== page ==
12:30-1:00 PM: Make executive decision that it is impossible to get anything done at home, what with all of the distractions.  Try to ignore internal voice reminding me that I am the only one in the house and therefore a total loser.  Pack up laptop and head for local Panera restaurant.

1:00-1:30 PM: This is more like it.  Endless supply of iced tea, clean bathrooms and free WiFi.  Added benefit that no one distracts me here.  Boot up laptop and write the three words “If you are…” before Panera Cookie Lady comes around with sample tray.  Time for a cookie break.  It would be rude not to engage in a brief conversation with her about the merits of chocolate-chocolate-chip over macadamia-white-chocolate.

1:30-2:00 PM: Log onto Facebook.  This is just good business.  These days, you can’t sell books without a solid social network.  Spend half hour looking for the skank who stole my boyfriend in high school.

2:00-3:00 PM: Make last ditch effort to get something written before I need to retrieve my child from school.  Realize with horror that yesterday’s chapter draft makes less sense than an H. Ross Perot campaign speech.  Re-write.  Make solemn promise to myself that original material WILL be generated tomorrow.  Ignore internal voice that is actively betting against me.

Of course, at this point in the day, it’s time to pick up my child at school and between homework, dinner and other things that need to be done at home, no more writing gets done for the day.  Besides, I’m told that it’s important when you work for yourself that you set strict hours for work and leisure.  So it’s almost imperative that I take the rest of the evening off.

Stay tuned for future posts that will elaborate on the editing process and why it’s a good thing my editors have such a good sense of humor.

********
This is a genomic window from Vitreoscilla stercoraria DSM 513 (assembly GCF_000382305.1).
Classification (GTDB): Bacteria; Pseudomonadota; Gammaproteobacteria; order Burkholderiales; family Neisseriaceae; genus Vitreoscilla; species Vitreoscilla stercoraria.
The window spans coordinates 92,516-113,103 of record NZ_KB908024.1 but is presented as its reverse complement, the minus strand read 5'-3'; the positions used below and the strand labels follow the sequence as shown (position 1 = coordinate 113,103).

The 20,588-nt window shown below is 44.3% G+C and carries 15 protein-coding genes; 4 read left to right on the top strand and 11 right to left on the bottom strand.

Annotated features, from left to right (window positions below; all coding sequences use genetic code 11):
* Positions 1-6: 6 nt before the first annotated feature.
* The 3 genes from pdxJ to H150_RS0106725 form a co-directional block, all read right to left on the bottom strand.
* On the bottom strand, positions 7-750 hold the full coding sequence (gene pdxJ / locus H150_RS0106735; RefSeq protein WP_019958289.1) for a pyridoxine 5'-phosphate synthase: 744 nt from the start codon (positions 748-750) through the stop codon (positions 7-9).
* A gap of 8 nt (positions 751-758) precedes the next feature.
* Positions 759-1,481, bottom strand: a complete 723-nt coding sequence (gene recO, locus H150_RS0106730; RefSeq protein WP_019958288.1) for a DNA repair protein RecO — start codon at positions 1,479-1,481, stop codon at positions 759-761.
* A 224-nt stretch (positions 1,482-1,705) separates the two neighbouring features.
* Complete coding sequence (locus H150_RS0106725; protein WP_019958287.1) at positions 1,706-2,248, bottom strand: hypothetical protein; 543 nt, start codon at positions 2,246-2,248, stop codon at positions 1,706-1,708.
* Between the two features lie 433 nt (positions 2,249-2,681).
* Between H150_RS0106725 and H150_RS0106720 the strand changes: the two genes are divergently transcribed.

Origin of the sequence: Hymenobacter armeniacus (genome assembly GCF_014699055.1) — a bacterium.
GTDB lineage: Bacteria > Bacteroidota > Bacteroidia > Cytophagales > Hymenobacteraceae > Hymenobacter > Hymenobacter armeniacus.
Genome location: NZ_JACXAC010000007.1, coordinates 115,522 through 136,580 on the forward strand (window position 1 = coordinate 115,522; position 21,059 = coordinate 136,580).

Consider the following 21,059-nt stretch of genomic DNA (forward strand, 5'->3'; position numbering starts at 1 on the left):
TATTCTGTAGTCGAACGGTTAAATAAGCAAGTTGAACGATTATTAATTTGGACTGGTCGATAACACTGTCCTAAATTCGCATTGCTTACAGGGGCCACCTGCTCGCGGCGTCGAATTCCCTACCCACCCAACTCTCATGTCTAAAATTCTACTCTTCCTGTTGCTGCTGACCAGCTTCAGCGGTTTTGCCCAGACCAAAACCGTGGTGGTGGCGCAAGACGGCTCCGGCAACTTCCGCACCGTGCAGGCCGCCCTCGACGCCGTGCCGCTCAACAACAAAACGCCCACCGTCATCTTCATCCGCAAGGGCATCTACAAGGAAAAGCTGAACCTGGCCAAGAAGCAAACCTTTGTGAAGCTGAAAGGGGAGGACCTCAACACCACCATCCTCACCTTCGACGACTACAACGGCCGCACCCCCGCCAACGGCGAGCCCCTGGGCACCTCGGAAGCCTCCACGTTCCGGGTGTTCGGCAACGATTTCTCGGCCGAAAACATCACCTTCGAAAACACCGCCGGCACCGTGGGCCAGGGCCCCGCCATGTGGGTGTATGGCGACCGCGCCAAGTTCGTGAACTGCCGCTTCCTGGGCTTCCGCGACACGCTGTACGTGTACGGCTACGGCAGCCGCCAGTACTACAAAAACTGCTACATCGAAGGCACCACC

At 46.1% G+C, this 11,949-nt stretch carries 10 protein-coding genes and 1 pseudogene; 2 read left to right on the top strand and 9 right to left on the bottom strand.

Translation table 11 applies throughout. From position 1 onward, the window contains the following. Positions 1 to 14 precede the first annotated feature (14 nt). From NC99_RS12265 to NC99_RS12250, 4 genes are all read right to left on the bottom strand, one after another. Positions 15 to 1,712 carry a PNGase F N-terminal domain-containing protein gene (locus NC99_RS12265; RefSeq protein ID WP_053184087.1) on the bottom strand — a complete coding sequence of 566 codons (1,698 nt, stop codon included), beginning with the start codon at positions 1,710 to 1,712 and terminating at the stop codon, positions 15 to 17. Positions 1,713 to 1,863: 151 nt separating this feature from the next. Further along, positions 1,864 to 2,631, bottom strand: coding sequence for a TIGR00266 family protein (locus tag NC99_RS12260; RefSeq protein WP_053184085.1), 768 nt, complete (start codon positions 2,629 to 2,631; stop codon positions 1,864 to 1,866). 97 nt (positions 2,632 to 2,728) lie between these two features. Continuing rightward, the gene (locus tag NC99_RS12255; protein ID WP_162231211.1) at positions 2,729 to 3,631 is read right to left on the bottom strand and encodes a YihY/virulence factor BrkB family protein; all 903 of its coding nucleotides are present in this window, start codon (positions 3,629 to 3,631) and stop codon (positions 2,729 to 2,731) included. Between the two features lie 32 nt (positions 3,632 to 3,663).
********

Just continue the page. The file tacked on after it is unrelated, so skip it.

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7 Comments leave one →
  1. Karli Dwyer permalink
    January 31, 2010 8:07 PM

    I especially liked 12:30-1:00. I, too, am a software developer. It’s kind of interesting how similar humor writing and software development appear to be.

  2. November 28, 2009 2:00 PM

    Thanks for this delightful piece…I woke this morning…pointed my browser (that’s the correct phrase, right?) to debamlen.com for my fix (yes, I became addicted quickly) of your incredible wit. Upon seeing your title, I immediately became excited, thinking “oh boy…I too can become a writer!!!”
    I am thrilled that those of you in the Ivory Tower on Mount Olympus face the same challenges as us mortal folk.
    May I suggest that you teach some of the other household members how to fill the washing machine, add the detergent, turn it on, come back much much later only to find that they will need to rerun the rinse cycle to get the funky smell out. This may reduce your laundry woes by, oh I don’t know…20% (too generous?).
    I am impressed that you have one of those Professional Writer Notebook things. Upon my son Tom’s suggestion, I began saving some of my “routines” in my computer a few years ago. This is much more legible than the hand written scribble, but the ideas are equally incomprehensible. It seems that humor is context dependent (darn!). This is an obstacle that you professionals clearly know how to maneuver.
    I have gained the reputation of being the “good joke teller” in social gatherings. I find it extraordinarily challenging though, when someone says “hey, funny guy…tell me a joke…RIGHT NOW! I barely can get by “Knock Knock).
    I think that must be a lot like trying to get your ideas down on (paper) for a deadline, except I don’t have a contract obligation to fulfill (minor details).
    I will be ordering a copy of your book from Amazon, and I am hoping that you will be doing a signing somewhere. Let me know.

    • Deb permalink*
      November 29, 2009 2:23 AM

      Hi Rich,

      That’s very sweet, thank you. If I slip you some cash, can I persuade you to review my book as well? 😉

  3. Eric LeVasseur permalink
    November 28, 2009 1:49 PM

    I’m a software developer. Almost every morning starts with the plan to have a full day of uninterrupted productivity. After all the years I’ve been doing this, you’d think I know better. Sometimes I think I’d be better off working from home, but I realize there are even more distractions there than in the office.

  4. November 28, 2009 11:30 AM

    Writng for me was like the mandolin. I didn’t find it; it found me, and it wouldn’t let go.

    drtombibey.wordpress.com

  5. November 28, 2009 7:00 AM

    I especially enjoyed the time spent between 1.30 and 2pm! That made me laugh the most!